From Massachusetts Street to cyberspace, Lawrence residents Thursday were exhibiting their patriotism and tolerance after Tuesday's terrorist attacks on America.
Angie Conrad put a sign in the window of her downtown shop, My Father's Daughter. A Kansas University student flew the stars and stripes at her sorority. Tony Johnson, a KU employee, created a patriotic Internet banner and asked people to post it on their Web sites.
"I just wanted to say something," Johnson said of his banner, which read: "United we stand, divided we fall: We are not divided."
"I think everybody feels the same way," Johnson said.
While Muslims and their mosques faced attacks and threats elsewhere in the United States, some Lawrence residents expressed compassion for their Islamic neighbors. One man on Thursday took flowers to the Islamic Center of Lawrence, and campus religious organizations offered a haven to any international student who felt unsafe.
"We don't expect this, but if there's a need for people to get away from physical or verbal abuse, or if they just don't feel safe, they can come here," said Thad Holcombe, director of Ecumenical Christian Ministries, 1204 Oread.
Lawrence Muslims expressed their disgust with the attacks.
"We condemn in the strongest terms possible what are apparently vicious and cowardly acts of terrorism against innocent civilians. We join with all Americans in calling for the swift apprehension and punishment of the perpetrators. No cause could ever be assisted by such immoral acts," said Baha Safadi, a spokesman for the Lawrence Islamic Center
"Muslim medical professionals should go to the scenes of the attacks to offer aid and comfort to the victims. Muslim relief agencies should contact their counterparts to offer support in the recovery efforts."
Jack Martin, spokesman for U.S. Congressman Dennis Moore, D-Kan., said constituents in his Northeast Kansas 3rd Congressional District had called, faxed or e-mailed his office 114 times about the attack.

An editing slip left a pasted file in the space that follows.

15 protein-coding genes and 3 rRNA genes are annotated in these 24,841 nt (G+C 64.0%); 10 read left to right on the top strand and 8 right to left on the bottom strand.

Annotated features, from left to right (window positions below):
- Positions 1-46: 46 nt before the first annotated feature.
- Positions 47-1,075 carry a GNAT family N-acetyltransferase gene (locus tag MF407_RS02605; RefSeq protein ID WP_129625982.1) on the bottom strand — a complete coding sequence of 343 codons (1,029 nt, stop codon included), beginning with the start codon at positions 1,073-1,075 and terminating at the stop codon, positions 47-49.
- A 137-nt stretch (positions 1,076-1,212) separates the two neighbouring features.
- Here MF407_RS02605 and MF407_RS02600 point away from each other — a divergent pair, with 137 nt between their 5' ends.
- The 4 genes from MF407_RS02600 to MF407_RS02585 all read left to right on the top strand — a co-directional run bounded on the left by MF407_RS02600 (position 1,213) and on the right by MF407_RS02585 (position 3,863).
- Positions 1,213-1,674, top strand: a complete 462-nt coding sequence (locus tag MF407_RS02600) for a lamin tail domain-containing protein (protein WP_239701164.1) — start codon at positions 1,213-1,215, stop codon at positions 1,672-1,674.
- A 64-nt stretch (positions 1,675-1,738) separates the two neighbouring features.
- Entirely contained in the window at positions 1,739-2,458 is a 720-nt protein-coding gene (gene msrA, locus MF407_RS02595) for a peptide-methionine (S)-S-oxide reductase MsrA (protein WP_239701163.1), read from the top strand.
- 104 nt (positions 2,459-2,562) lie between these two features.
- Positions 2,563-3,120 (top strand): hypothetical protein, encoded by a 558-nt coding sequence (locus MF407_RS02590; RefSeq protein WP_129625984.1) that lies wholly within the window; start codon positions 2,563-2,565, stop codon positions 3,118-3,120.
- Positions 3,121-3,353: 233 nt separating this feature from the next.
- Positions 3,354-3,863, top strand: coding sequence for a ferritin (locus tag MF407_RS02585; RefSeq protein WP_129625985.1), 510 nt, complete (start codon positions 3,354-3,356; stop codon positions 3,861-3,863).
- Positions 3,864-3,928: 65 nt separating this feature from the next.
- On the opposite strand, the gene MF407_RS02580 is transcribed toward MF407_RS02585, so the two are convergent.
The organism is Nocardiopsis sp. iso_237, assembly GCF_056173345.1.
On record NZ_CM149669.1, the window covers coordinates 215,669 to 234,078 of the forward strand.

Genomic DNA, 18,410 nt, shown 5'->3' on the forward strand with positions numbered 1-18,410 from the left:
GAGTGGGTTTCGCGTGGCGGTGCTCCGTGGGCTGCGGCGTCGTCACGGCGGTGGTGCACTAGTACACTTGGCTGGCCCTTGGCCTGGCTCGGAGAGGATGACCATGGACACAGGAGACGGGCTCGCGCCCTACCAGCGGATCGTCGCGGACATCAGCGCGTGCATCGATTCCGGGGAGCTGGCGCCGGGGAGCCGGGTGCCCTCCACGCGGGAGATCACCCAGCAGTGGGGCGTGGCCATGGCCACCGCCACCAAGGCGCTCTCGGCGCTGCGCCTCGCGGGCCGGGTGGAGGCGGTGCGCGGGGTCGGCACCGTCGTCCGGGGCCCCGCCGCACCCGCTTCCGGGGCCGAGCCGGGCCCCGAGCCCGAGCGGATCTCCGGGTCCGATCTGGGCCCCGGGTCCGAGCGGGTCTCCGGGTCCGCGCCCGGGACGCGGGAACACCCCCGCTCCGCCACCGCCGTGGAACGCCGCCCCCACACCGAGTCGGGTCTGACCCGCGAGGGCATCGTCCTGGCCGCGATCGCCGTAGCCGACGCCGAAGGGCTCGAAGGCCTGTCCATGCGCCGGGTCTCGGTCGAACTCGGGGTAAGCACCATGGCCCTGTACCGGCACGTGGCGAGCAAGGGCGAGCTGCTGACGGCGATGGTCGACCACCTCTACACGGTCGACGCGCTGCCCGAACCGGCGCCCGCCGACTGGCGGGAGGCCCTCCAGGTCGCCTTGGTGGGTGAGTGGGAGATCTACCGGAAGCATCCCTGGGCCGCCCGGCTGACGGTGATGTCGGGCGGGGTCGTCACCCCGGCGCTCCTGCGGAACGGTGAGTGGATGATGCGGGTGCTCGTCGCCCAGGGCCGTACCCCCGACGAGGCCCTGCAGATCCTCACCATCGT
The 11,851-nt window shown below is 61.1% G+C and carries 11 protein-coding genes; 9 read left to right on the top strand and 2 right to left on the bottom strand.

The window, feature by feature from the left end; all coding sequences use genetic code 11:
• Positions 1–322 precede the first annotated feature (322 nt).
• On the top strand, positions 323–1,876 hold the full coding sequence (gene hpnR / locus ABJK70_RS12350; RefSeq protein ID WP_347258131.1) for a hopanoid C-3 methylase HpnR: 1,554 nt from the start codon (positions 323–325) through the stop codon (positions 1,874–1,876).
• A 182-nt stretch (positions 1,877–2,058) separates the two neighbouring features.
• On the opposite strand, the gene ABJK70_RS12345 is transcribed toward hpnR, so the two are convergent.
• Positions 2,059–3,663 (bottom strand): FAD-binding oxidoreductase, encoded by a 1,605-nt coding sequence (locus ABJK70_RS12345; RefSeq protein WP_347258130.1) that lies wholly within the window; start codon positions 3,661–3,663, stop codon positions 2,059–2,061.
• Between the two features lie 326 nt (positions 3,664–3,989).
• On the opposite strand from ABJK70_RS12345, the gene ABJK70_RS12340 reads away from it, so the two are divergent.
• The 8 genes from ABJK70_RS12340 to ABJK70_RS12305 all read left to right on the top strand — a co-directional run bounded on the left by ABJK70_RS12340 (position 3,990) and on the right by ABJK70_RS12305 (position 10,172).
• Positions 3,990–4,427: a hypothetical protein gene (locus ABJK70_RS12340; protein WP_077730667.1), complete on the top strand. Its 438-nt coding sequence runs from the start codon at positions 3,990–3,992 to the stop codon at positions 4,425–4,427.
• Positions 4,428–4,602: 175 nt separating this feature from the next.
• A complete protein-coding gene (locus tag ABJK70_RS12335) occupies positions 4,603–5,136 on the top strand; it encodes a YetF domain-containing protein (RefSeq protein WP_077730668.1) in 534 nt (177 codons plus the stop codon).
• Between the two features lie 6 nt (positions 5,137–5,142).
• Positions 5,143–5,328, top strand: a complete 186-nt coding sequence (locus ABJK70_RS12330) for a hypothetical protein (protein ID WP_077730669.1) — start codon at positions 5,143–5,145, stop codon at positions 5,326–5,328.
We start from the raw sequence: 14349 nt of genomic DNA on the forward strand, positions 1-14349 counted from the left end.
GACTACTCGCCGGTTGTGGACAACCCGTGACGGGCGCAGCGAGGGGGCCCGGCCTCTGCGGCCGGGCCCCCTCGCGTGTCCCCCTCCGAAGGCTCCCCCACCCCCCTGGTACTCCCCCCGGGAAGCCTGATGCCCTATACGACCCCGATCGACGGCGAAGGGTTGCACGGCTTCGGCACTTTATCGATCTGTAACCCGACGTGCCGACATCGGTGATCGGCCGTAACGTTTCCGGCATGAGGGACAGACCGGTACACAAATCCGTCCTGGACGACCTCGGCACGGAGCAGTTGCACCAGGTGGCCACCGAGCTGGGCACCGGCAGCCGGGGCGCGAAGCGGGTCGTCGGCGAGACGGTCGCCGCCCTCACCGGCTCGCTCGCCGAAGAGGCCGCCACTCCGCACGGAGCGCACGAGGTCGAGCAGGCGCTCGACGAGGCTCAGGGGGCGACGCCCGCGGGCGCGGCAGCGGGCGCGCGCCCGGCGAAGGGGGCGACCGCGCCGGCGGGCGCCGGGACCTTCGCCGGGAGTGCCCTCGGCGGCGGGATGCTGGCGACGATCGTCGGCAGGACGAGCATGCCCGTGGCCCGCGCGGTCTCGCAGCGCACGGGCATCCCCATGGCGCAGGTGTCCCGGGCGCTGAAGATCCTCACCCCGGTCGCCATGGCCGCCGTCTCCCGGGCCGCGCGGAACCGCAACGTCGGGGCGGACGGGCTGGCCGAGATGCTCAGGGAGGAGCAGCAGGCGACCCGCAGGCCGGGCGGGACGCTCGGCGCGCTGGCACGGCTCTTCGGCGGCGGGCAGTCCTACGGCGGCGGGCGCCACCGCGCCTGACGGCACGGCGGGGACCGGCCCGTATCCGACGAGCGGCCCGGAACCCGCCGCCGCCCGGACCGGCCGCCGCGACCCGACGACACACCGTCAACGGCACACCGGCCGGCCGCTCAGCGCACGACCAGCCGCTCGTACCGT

"The vast majority of those are in support of some form of retaliation," Martin said. "And many of them have been to thank the congressman for supporting the president."
Some, Martin said, made inflammatory statements about Muslims.
"Emotions are very high with some people," Martin said. "It's very unfortunate, some of what's been expressed."
That concerned Roger Shimomura, a KU art professor who was sent to a U.S. prison camp for two years during World War II at the age of 2 because of his family's Japanese heritage.
"It's a perfect parallel," Shimomura said. "The only difference now is there's been some experience making that mistake and there's people coming out against that."
But not enough to make him feel comfortable.
"It's absolutely, totally, unbelievably idiotic," Shimomura said. "It's quite painful people feel that way."
Not everybody does. Lawrence resident Steve Guinn delivered the flowers to the Islamic Center.
"I have a lot of close friends who are Muslim," he said. "The cycle of hatred cannot continue to occur."
Some residents and KU students sought solace through counseling.
"We're starting to get a little more traffic in our office," said Frank DeSalvo, director of KU's Counseling and Psychological Services, "especially with persons from the Tri-State area" of New York, New Jersey and Connecticut.
Bert Nash Community Mental Health Center opened its doors late this week to provide help to those who want it. But Tom Bates, a psychologist at the center, said there has actually been a drop-off in the number of people seeking help this week.
"The community is just in shock," Bates said. "This has never happened before."
Bates said traumatic national incidents can affect most adversely those already struggling with mental illness.
"Among some of our more severely disturbed we've seen some reaction, but I'm pleased to say not a lot," he said.
And people have been busy organizing or communicating plans for sweeping expressions of sympathy and grief. E-mails were sent across the nation, urging people to step outside and light a candle at 7 p.m. today after flying their flags all day. Today has been declared a national day of prayer and remembrance.
And Bates said Bert Nash officials are discussing a community forum to help the healing and discuss ways to "protect our way of life together."
That will be difficult, he said.
"We're never really going to get back to normal," Bates said. "Things are going to be different now."